The United States Bureau of Justice statistics mentioned that the imprisonment rate in the federal and state prison systems in 2020 was 358 for every 100,000 residents. This number was a 15% decline from 2019 and may have been caused by the COVID-19 pandemic.
Amid changes brought by the pandemic, prison reform is one of the essential topics that may help address issues in the American prison system.
What is the purpose of a prison system? Does the U.S. prison system face any issues? How important is promoting prison reform?
Lookupinmate.org discusses prison systems, their issues, and the conditions affecting the systems’ reputation. This article also tackles the importance of prison reform and the work areas needing that reform.
What Is the Prison System Meant to Do?
America’s prison system serves three purposes: deterrence, punishment, and rehabilitation.
- Deterrence: A functional prison system can act as a deterrent to crime. The theory is that harsh prison conditions make individuals less likely to commit crimes.
- Punishment: Prisons are places where the wrongdoer gets punished with a sentence that is considered reasonable according to the committed crime.
- Rehabilitation: Imprisonment’s final goal is to rehabilitate and prepare the individual for their reentry into society.
The theory is that the inmate leaves jail with the desire to no longer commit crimes and become a productive member of society.
What Is the Prison System Called?
A prison system is also called a penal or correctional system. This system refers to a network of agencies administering a jurisdiction’s prisons, probation boards, and community-based programs like parole.
The prison system is part of the more extensive criminal justice system, which includes other law enforcement elements such as the police, prosecution, and courts.
What Are the Different Types of Prison Systems?
The U.S. federal prison system is comprised of five levels based on the degree of security in the facility:
- Minimum security institutions
- Low security federal correctional institutions
- Medium security federal correctional institutions
- High security institutions or United States Penitentiaries (USPs)
- Administrative facilities
Issues With the Federal Prison System
The Federal Bureau of Prisons under the country’s Department of Justice is responsible for the custody and care of more than 151,000 federal inmates. Almost half of these prisoners are incarcerated due to drug use violations.
However, the Bureau of Prisons (BOP) has had several issues regarding prison management and operations. These issues, mentioned on the U.S. Government Accountability Office website (www.gao.gov), include the following:
The BOP has several concerns regardings the agency’s capacity to fully staff its institutions, the effects of staffing issues, and the corrections staff’s mental health.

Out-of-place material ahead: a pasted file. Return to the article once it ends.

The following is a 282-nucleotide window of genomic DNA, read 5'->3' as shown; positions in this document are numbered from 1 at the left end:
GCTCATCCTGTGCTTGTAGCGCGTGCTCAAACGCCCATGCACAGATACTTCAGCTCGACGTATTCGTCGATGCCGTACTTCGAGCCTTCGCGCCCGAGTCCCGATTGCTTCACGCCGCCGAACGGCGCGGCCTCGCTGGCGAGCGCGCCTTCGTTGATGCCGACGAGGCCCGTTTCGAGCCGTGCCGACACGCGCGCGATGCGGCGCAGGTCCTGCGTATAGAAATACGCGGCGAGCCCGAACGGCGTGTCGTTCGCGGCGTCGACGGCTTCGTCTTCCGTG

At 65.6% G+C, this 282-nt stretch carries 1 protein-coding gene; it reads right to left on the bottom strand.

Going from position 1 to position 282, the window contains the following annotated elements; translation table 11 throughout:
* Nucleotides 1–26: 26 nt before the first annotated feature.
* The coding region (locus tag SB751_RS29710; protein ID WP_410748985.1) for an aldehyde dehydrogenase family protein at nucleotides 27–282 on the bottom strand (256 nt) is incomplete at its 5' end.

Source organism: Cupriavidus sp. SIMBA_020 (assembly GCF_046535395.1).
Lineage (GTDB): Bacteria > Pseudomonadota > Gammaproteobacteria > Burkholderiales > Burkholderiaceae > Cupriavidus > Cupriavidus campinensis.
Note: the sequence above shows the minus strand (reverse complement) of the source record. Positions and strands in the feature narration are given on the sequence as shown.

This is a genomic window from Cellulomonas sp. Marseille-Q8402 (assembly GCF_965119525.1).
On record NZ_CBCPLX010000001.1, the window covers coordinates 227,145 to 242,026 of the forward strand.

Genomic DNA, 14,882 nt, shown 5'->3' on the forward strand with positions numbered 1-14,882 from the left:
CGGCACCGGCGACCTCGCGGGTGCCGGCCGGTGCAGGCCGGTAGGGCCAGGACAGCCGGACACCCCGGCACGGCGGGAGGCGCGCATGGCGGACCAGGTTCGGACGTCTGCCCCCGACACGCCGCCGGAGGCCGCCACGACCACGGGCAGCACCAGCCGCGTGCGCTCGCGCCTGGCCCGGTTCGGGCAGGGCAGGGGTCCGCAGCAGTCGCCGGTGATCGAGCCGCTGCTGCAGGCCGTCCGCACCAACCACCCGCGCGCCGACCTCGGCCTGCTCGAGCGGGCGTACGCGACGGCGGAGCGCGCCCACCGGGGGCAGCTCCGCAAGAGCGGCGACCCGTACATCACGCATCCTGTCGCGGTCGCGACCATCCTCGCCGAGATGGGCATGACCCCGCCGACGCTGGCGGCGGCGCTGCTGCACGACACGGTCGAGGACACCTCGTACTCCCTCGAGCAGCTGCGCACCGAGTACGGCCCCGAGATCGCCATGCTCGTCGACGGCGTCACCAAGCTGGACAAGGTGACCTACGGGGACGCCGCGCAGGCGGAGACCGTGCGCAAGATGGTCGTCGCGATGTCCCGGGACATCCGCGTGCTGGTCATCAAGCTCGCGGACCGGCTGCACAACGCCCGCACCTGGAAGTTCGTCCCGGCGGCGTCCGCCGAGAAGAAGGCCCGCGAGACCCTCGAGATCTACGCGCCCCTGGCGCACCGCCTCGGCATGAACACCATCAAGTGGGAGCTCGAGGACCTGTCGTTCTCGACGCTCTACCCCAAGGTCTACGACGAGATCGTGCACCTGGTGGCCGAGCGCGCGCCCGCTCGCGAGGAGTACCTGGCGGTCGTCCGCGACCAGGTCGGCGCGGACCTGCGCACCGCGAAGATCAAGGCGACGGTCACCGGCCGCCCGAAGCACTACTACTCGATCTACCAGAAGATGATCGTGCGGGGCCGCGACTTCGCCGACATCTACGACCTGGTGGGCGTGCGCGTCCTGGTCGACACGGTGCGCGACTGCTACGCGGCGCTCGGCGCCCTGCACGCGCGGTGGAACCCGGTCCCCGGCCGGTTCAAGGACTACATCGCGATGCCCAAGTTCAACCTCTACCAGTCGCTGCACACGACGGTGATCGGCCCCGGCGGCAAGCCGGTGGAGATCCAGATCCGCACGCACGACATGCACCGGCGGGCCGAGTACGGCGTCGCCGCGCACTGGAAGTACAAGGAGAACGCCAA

Addressing these problems requires the BOP to implement a reliable method for calculating staffing figures and developing a method to collect and evaluate employee feedback regularly.
The BOP manages the Federal Prison Industries (FPI), which is responsible for providing inmates with job skills to help lower recidivism (an individual’s tendency to reoffend).
The FPI employed about 16,500 inmates in 2019. However, the BOP has not set a recidivism reduction goal or evaluated FPI’s impact on recidivism for more than two decades.
In 2019, the BOP started a medication-assisted treatment program to help inmates with opioid use disorder. The agency estimated the program to cost $76.2 million and planned to expand this program.
However, the BOP has not determined the additional personnel needed for this plan, how it will recruit and onboard these individuals, or how long to complete the expansion.
The BOP provides inmates with medical, dental, and psychological healthcare. From 2009 to 2016, the BOP increased its healthcare spending by 37%.
This increase is primarily attributed to growing pharmaceutical prices, rising costs of outside medical services, and an aging inmate population.
As of May 2021, four BOP staff and 237 BOP inmates died due to complications caused by the coronavirus disease (COVID-19). The pandemic also increased staff overtime and reduced inmates’ access to programs and visitor privileges.
Despite the lessons learned from the agency’s COVID-19 response and implementing new practices such as facility inspections, the BOP needs to develop a process to capture or share this information throughout the agency or ensure that facilities apply them.
Why Is the Prison System Good?
In theory, prisons should play an integral role in every country’s criminal justice system. Governments should use these systems appropriately to uphold the law and ensure offenders are brought to justice and sanctioned for their wrongdoing.
Furthermore, the ideal prison should offer a humane experience with opportunities for inmates to undergo rehabilitation.
Prison Conditions Affecting the System’s Reputation
In America, incarcerated people in facilities run by corrupt officials are often beaten, stabbed, raped, or killed.
Meanwhile, inmates who require medical care for disabilities and addiction or those who need counseling for mental health or suicide are sometimes ignored, denied care, or even punished.
Although the private prison industry sometimes blocks important proposals for criminal justice reform, bipartisan support for this reform continues to increase.